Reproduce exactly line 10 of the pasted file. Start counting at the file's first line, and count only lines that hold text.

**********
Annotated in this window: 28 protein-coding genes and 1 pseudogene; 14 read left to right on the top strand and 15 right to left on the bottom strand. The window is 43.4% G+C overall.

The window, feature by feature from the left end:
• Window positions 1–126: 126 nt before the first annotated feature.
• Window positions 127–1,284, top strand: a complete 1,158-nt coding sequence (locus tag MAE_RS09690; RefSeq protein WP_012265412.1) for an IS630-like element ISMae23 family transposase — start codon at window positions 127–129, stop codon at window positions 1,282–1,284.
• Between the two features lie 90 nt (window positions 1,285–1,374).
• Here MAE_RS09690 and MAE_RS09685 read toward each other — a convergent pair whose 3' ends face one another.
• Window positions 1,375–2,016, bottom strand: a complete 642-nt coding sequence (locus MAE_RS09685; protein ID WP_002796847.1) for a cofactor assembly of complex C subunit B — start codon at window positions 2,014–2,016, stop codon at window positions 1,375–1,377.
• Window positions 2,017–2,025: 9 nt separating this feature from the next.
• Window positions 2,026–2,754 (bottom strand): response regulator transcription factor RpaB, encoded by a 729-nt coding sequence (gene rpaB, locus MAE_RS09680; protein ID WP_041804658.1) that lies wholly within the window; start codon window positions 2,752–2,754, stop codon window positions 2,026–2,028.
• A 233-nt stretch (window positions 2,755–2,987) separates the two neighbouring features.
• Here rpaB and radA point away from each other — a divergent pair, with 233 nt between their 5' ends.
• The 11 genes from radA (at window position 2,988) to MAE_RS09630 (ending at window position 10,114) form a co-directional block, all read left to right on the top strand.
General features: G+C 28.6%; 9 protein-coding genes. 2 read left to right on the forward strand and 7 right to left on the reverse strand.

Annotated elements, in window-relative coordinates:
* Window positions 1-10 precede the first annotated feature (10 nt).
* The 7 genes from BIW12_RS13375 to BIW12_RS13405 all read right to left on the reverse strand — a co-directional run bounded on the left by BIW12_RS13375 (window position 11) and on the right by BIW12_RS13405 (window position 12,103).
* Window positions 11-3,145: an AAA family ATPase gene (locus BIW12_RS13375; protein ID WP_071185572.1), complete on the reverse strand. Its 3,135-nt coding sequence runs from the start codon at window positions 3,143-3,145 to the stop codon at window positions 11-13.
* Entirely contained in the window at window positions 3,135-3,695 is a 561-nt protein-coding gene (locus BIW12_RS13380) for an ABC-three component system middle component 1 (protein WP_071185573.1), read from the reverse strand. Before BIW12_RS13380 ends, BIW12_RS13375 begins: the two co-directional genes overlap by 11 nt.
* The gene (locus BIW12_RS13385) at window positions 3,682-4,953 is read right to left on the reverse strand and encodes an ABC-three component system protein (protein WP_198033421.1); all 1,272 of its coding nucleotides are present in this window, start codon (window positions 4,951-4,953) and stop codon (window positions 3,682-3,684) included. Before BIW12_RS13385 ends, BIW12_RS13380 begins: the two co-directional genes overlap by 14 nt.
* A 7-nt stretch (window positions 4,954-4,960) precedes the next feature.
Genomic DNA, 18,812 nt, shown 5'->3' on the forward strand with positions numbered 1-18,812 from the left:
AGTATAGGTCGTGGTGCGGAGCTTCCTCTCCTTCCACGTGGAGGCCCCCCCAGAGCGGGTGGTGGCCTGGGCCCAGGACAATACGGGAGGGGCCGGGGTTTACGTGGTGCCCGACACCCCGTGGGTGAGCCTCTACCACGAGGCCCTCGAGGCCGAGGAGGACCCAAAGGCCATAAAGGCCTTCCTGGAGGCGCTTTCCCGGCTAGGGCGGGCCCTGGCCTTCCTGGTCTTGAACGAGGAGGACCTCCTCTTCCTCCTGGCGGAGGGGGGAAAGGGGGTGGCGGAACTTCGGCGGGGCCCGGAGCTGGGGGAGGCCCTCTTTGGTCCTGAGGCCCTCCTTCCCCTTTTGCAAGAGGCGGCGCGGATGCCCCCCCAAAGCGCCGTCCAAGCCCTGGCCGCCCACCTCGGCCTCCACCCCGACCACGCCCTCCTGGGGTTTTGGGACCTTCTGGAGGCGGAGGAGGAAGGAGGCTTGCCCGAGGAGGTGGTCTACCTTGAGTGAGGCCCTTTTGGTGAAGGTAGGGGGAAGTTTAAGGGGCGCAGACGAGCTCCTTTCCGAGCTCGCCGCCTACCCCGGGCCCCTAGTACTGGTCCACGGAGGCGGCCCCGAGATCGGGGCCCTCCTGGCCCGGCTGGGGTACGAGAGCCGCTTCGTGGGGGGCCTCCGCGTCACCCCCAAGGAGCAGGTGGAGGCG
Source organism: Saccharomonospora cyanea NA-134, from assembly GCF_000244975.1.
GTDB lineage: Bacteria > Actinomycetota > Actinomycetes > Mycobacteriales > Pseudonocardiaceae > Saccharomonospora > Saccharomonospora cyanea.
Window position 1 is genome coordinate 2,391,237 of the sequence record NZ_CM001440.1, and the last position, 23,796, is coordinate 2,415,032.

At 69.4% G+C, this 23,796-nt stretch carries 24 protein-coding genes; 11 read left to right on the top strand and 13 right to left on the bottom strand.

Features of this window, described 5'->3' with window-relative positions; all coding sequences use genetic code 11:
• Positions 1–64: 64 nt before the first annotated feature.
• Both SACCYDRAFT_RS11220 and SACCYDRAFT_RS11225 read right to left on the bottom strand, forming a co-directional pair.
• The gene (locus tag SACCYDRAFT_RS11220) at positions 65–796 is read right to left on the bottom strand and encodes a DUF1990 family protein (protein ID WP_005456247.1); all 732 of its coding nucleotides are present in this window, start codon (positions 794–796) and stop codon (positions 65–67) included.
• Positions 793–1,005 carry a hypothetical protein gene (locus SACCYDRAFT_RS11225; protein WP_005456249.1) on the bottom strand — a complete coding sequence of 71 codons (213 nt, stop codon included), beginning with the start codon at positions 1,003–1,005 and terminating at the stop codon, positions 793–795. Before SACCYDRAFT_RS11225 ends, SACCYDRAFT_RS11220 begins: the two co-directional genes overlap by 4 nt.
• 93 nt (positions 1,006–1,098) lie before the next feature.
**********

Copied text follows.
• A 233-nt stretch (window positions 2,755–2,987) separates the two neighbouring features.